Since this summer is the 42nd anniversary of my Marine Corps battalion conducting an evacuation of Lebanese citizens from war torn Beirut, I read Mayor Abed’s Washington Times op-ed reprinted in our local Times Advocate with particular interest. In the op-ed he compared Escondido to war torn Beirut.
Lebanon – a Case Why Having a Strong Community Matters
If you are not familiar with the troubles in Lebanon, the events are covered in many history books. Suffice it to say, the country devolved into a civil war with sides divided by religion and cold war politics. When I returned in the early ‘80s as part of a Marine Corps peace keeping force, not much had changed except the city itself, that was once known as the Paris of the Middle East, had become part of a failed state and pockmarked by the results of direct and indirect fire weapons. Even in that terrible condition, one could see how beautiful and prosperous the city had been. It is no wonder that Abed abandoned his home and sought a better life, like all of our immigrant families, here in America.
Like Abed, people from all over the world want to come to the U.S.
Now I don’t blame Abed for wanting to leave his home rather than stay and fight for it. We see that all the time on the news and certainly there are many examples in history. People from all over the world in similar situations want to come here. The problem of course, is that there aren’t enough visas for everyone. Abed was one of the lucky ones who managed to succeed in that effort. Not everyone from Lebanon who wanted to come could come, and if we had shared a contiguous border with Lebanon, during that timeframe, we would probably be talking about the undocumented Lebanese. And if we shared it with Syria today, it would be the Syrians, and the list goes on. Simply put, our way of life has provided us with peace and prosperity and those who don’t have it seek us out.
Abed now makes the comparison between Beirut and Escondido, and claims the influx of immigrants is making us less safe and more like Beirut. Abed is a politician, so exaggeration comes with the territory, but this claim is so far over the line it leaves the domain of reasonableness. As a quick aside, it is worth noting that in his 2018 state of the city speech, he said we have the lowest crime rate since 1980 and claimed credit for it. The claim by the way is really a national trend that started at least 10 years before he got here. But you see the immediate contradiction. What he is really upset about is SB 54 – the California Values Act.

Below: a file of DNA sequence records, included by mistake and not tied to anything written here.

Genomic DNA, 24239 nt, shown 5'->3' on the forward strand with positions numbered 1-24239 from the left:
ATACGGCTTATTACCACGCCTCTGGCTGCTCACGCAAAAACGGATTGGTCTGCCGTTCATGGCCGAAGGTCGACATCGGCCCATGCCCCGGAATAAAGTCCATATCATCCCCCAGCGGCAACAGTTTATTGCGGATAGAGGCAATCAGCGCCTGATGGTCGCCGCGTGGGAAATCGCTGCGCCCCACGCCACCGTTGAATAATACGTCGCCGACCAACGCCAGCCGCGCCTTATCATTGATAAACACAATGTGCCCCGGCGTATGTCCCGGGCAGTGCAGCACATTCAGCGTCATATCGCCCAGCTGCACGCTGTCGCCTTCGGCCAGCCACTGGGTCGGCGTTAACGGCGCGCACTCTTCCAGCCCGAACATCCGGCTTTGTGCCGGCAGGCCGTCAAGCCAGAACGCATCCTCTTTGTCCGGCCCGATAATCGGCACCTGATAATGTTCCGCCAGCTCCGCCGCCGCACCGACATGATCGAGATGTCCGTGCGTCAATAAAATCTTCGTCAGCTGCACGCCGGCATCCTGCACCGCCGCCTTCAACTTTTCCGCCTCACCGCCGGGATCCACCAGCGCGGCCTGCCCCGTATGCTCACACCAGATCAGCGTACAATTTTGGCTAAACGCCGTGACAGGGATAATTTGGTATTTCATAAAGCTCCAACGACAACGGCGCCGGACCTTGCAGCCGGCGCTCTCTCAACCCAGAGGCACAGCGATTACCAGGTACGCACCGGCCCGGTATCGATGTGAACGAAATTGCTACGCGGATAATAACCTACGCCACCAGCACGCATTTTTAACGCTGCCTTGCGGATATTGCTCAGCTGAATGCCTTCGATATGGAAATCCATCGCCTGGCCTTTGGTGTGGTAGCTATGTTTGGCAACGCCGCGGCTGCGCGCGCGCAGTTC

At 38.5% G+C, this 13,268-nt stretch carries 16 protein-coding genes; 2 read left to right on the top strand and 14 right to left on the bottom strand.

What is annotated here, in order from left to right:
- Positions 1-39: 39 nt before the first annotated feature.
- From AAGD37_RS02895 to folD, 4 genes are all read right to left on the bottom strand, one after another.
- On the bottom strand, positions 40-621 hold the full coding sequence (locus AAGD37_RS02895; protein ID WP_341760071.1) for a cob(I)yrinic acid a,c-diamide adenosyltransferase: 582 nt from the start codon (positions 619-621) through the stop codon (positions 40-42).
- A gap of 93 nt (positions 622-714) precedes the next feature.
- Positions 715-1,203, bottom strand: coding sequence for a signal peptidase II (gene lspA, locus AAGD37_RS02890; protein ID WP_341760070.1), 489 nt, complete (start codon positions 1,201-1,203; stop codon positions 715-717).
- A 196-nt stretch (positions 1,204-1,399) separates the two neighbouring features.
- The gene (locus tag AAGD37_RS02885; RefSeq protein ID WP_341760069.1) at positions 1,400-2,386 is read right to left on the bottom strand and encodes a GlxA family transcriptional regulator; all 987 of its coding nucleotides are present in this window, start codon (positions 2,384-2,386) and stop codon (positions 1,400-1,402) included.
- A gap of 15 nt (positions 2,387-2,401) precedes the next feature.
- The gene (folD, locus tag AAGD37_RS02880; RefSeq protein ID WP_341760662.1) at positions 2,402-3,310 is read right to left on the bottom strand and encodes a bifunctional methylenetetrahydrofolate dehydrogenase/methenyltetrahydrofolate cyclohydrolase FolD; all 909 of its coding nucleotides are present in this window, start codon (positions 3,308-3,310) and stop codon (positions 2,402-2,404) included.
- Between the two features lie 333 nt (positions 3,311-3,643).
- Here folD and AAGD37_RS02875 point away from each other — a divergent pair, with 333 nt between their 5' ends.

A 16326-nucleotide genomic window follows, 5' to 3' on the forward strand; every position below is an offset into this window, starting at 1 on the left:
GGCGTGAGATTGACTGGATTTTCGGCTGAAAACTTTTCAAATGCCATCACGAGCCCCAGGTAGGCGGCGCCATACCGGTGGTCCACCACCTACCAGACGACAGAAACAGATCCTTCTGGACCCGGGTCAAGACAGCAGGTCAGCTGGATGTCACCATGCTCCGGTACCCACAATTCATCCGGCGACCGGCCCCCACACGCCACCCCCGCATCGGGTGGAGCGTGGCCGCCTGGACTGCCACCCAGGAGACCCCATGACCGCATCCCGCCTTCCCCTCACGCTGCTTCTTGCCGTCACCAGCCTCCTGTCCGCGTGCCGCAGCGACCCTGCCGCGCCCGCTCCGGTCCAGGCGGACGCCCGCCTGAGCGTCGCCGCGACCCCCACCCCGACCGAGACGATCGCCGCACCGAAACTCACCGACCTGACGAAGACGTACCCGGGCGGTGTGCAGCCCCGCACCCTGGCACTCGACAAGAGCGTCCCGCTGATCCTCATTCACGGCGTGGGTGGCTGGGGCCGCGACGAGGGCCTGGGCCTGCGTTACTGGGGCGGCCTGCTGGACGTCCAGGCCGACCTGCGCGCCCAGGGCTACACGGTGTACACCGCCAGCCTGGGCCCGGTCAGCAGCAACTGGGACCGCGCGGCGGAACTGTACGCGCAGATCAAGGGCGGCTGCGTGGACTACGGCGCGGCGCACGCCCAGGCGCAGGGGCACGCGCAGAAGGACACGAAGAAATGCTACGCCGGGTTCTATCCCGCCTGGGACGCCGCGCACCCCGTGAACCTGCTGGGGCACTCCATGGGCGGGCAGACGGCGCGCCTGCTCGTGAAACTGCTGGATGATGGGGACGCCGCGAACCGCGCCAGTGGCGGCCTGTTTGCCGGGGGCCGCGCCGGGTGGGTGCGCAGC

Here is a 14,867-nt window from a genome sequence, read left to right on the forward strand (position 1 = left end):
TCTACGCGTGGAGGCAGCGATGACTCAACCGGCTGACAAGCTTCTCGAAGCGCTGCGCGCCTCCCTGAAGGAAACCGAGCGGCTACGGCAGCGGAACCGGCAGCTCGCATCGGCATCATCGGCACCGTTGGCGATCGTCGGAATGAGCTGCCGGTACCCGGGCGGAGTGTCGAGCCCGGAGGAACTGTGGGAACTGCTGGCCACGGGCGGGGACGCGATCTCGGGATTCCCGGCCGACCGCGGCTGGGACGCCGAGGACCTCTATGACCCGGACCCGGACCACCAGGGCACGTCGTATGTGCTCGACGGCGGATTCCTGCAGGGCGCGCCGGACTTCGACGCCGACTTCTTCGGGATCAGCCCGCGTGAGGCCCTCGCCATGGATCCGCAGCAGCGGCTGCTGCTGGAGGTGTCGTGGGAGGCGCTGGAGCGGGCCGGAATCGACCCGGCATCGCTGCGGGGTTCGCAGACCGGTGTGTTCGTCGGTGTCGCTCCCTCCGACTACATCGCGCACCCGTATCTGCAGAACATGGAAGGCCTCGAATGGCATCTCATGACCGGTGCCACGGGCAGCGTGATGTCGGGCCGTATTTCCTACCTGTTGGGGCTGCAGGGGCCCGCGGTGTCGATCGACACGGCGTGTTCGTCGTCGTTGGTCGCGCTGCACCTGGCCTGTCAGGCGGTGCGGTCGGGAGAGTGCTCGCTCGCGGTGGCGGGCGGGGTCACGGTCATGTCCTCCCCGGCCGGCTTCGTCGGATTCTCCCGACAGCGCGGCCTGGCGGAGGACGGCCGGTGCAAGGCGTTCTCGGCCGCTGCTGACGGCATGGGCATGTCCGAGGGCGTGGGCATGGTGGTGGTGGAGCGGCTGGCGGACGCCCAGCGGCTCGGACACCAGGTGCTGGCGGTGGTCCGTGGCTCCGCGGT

SB 54 Does Not Prevent Police from Reporting Criminals to ICE
Abed claims SB 54 somehow prevents the execution of the duties of the Immigration and Customs Enforcement (ICE) agency. And that is just not true. Undocumented immigrants convicted of a serious misdemeanor or felony, and there are 800 listed in SB 54, can be reported to ICE. Unless you are in law enforcement, I don’t think many of us could take a blank sheet of paper and write down 800 things that would break the law. I would argue that when it comes to listing important laws, we’re covered. So, what is so upsetting to Abed? The law also states that we can’t use local law enforcement to enforce a responsibility that lies with the federal authorities. In this case, we are talking about immigration. That is a good decision because the immigration problem is a complex Federal issue and didn’t start this election year. There are real dangers when local officials feel they can interpret and enforce federal mandates. So let’s look at the facts.
First, we need to remember that research shows that the undocumented immigrant population has a lower crime rate than the rest of the population. That means everyone who is here is not a member of an MS 13 type gang and they are not causing chaos in our streets.
Second, undocumented immigrants came here for the same reason as documented immigrants – to escape their poverty, lack of opportunities, and in some cases dangerous, and even life-threatening situations, and have a better life. And they were able to stay here because the citizens of this country employed them in jobs Americans didn’t want to do and at very low wages.
Third, keeping the crime rate low requires police officers having a good rapport with the residents. Putting our police department into the position of ICE agents closes that door. It also has the unintended effect of increasing criminal boldness and endangering our officers and residents.
Finally, Abed ends his op-ed by claiming that one of the reasons people are leaving California is because of his imagined chaos and anarchy caused by immigrants. Sorry, that’s not true either. People are leaving because it’s expensive to live here. If Abed wants to help Escondido, he needs to narrow his focus from Sacramento and Washington, D.C. back to our city and work on bringing in good paying jobs, helping young families find affordable housing and improving the reputation of Escondido. After all, isn’t that what a mayor is supposed to do. Abed is entitled to his own opinions but not his own facts.